What next? Experts look to future under single Sask. health authority
Ministry will reduce 12 health regions to single body by fall
Experts are weighing in with their thoughts following the announcement of some big changes to the provincial health system.
By this fall, Saskatchewan will have a single administrative body controlling its health care system, replacing the current 12 health regions across the province.
Health Minister Jim Reiter said Wednesday the move will result in better administration and less duplication, while still maintaining patient care.
However, one expert in health care administration says it's still too early to say what will happen following the changes. While he said that there are efficiencies to be found, he's not convinced consolidating health regions will necessarily fix the situation.
"Better coordination, better integration, standardizing some things like [information technology], they're all perfectly reasonable goals," said health care analyst Stephen Lewis.
"The question is whether you need to get rid of regional governance and regional administration to do that."
Daniel Béland, Canada research chair with the Johnson Shoyama Graduate School of Public Policy, said if saving money is a major goal, it may not be realized by reducing administration.
"You might save money on administration, but it's only a fraction of the actual cost of running a modern health care system."
A lot of challenges in a short time
Lewis said Saskatchewan is a difficult place for a single health care administrative body to represent. With more than a million people scattered across a huge geographic area, he said it will be challenging for one region to represent everyone in the province.
"How do you ensure that there is a good balance of care between urban Saskatchewan and rural Saskatchewan?" he asked. "There's nothing in the new structure that would prevent improvement there, but it's a long way from guaranteeing it, either."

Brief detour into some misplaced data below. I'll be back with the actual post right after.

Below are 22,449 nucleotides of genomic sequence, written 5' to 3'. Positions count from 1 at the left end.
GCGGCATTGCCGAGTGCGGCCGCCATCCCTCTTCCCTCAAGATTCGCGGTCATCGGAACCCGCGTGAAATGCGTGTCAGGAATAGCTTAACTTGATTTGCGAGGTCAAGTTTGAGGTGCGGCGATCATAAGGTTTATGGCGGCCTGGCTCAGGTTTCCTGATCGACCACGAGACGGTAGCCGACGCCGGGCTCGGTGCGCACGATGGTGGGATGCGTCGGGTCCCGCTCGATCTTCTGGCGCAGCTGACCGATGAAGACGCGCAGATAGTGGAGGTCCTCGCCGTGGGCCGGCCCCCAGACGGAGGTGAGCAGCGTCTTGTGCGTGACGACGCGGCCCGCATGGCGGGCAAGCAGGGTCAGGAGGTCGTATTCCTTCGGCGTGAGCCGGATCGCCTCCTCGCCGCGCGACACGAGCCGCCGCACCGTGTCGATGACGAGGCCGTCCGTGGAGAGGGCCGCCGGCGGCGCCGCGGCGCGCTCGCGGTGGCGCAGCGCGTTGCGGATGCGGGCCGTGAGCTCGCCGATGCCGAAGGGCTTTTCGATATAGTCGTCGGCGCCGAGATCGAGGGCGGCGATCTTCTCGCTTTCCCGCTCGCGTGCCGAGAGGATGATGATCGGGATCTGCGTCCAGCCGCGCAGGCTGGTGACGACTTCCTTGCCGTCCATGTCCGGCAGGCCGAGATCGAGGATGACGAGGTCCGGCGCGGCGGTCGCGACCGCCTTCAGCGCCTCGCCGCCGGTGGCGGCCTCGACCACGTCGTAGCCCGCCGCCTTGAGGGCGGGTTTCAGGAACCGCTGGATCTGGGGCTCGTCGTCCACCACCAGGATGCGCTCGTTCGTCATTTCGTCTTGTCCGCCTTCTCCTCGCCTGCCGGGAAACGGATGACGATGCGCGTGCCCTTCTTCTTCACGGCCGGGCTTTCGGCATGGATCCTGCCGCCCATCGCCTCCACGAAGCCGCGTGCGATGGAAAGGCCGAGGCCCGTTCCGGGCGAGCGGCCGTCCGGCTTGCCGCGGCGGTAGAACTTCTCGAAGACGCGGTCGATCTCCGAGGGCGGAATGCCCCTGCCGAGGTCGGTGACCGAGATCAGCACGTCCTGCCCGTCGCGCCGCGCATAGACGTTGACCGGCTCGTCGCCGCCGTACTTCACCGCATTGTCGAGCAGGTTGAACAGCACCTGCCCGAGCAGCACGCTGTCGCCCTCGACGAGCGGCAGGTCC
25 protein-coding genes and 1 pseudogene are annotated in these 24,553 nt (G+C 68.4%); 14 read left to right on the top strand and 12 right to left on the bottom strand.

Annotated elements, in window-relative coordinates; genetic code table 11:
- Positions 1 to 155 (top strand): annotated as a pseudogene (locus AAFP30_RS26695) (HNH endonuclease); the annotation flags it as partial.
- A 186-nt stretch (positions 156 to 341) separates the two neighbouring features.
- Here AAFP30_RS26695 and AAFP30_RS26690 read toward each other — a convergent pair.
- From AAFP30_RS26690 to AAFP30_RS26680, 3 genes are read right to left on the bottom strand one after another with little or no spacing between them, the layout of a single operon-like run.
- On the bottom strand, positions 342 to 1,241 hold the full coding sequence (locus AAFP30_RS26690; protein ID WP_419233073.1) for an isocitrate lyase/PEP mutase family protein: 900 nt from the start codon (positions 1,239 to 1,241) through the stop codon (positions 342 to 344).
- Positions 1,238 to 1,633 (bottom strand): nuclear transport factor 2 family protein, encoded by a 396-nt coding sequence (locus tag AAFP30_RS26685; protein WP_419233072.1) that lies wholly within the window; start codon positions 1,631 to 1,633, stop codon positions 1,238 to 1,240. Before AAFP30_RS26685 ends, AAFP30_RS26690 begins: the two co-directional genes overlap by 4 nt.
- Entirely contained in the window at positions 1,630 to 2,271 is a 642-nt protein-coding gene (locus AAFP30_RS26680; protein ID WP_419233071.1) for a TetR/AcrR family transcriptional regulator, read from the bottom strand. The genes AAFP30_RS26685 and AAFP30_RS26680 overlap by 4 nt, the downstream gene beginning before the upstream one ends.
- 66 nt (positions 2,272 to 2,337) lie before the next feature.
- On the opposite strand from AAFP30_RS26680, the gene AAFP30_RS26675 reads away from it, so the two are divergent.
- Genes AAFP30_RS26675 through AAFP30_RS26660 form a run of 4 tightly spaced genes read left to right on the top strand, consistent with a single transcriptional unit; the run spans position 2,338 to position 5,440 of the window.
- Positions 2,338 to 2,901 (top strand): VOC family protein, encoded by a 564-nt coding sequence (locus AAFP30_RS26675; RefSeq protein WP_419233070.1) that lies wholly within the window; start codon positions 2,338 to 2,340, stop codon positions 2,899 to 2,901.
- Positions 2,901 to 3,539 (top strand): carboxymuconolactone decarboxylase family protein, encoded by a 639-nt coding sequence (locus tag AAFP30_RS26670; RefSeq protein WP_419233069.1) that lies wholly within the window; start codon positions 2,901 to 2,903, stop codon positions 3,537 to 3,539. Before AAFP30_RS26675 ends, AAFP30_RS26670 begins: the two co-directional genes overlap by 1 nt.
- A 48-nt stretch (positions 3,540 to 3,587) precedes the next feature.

Béland added that along with figuring out who to put in charge and where to centralize them, there are a lot of questions as to how the system will be held accountable and how it will be perceived.
The province does have some precedent it can look at while it designs its new system. In 2008, Alberta consolidated its health regions under one provincial superboard. However, Lewis said the results from that experiment remain inconclusive.
"Things are still not crystal clear and settled down in the wake of that," he said. "It takes a long time. You've got to dismantle the boards, you've got to rearrange your administration, you have to figure out the roles of administrators."
Béland said there are things to learn from how Alberta stumbled, but with the plan to have the single health authority in place by fall, there may not be time.
"To change course, you have to plan, and there are risks involved."
Meanwhile, the Saskatchewan Association of Rural Municipalities (SARM) has questions about rural health care it would like answered. While the group was consulted during health region discussions last year, SARM hadn't heard anything more about the process until Wednesday morning.
"We have more questions right now than answers, to be honest," said president Ray Orb.
Orb said he's concerned about whether the new superregion will focus on rural health issues, and whether the Ministry of Rural and Remote Health will continue to operate.
"We still need the contact people here in rural areas to get our problems and our issues across," he said. "I think we'd have more of a concern about the delivery of emergency services … They're looking at changing, perhaps, the planning and the process of how EMS is delivered."
SARM representatives are hoping to meet with provincial health ministers in the next few weeks to voice their concerns.
"We're asking [that] the system that we have now be enhanced, rather than diluted," he said. "I think a meeting with the ministers would probably resolve that issue."